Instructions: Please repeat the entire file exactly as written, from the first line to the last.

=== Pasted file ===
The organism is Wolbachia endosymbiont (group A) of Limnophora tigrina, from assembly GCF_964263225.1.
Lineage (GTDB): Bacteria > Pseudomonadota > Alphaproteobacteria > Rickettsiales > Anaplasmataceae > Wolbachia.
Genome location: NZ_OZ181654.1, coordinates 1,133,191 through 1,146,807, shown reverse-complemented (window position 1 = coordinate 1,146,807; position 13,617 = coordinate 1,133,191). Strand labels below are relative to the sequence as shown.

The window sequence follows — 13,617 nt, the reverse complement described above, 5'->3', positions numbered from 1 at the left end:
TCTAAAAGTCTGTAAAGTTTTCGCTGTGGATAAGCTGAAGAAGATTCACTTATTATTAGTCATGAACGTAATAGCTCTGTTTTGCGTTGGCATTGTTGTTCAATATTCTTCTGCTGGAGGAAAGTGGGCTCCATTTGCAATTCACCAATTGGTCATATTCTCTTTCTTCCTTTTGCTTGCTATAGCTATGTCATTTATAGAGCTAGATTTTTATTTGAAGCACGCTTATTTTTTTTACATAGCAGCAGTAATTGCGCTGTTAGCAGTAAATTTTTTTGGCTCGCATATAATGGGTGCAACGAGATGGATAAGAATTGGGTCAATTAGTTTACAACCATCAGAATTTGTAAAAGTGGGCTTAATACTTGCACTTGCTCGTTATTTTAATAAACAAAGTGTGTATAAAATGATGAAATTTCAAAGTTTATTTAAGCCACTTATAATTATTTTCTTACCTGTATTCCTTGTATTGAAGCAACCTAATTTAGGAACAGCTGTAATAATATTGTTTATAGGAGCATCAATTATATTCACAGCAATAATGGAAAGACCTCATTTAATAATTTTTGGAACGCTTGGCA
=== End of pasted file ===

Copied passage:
The organism is Wolbachia endosymbiont (group A) of Limnophora tigrina, from assembly GCF_964263225.1.
Lineage (GTDB): Bacteria > Pseudomonadota > Alphaproteobacteria > Rickettsiales > Anaplasmataceae > Wolbachia.
Genome location: NZ_OZ181654.1, coordinates 1,133,191 through 1,146,807, shown reverse-complemented (window position 1 = coordinate 1,146,807; position 13,617 = coordinate 1,133,191). Strand labels below are relative to the sequence as shown.

The window sequence follows — 13,617 nt, the reverse complement described above, 5'->3', positions numbered from 1 at the left end:
TCTAAAAGTCTGTAAAGTTTTCGCTGTGGATAAGCTGAAGAAGATTCACTTATTATTAGTCATGAACGTAATAGCTCTGTTTTGCGTTGGCATTGTTGTTCAATATTCTTCTGCTGGAGGAAAGTGGGCTCCATTTGCAATTCACCAATTGGTCATATTCTCTTTCTTCCTTTTGCTTGCTATAGCTATGTCATTTATAGAGCTAGATTTTTATTTGAAGCACGCTTATTTTTTTTACATAGCAGCAGTAATTGCGCTGTTAGCAGTAAATTTTTTTGGCTCGCATATAATGGGTGCAACGAGATGGATAAGAATTGGGTCAATTAGTTTACAACCATCAGAATTTGTAAAAGTGGGCTTAATACTTGCACTTGCTCGTTATTTTAATAAACAAAGTGTGTATAAAATGATGAAATTTCAAAGTTTATTTAAGCCACTTATAATTATTTTCTTACCTGTATTCCTTGTATTGAAGCAACCTAATTTAGGAACAGCTGTAATAATATTGTTTATAGGAGCATCAATTATATTCACAGCAATAATGGAAAGACCTCATTTAATAATTTTTGGAACGCTTGGCA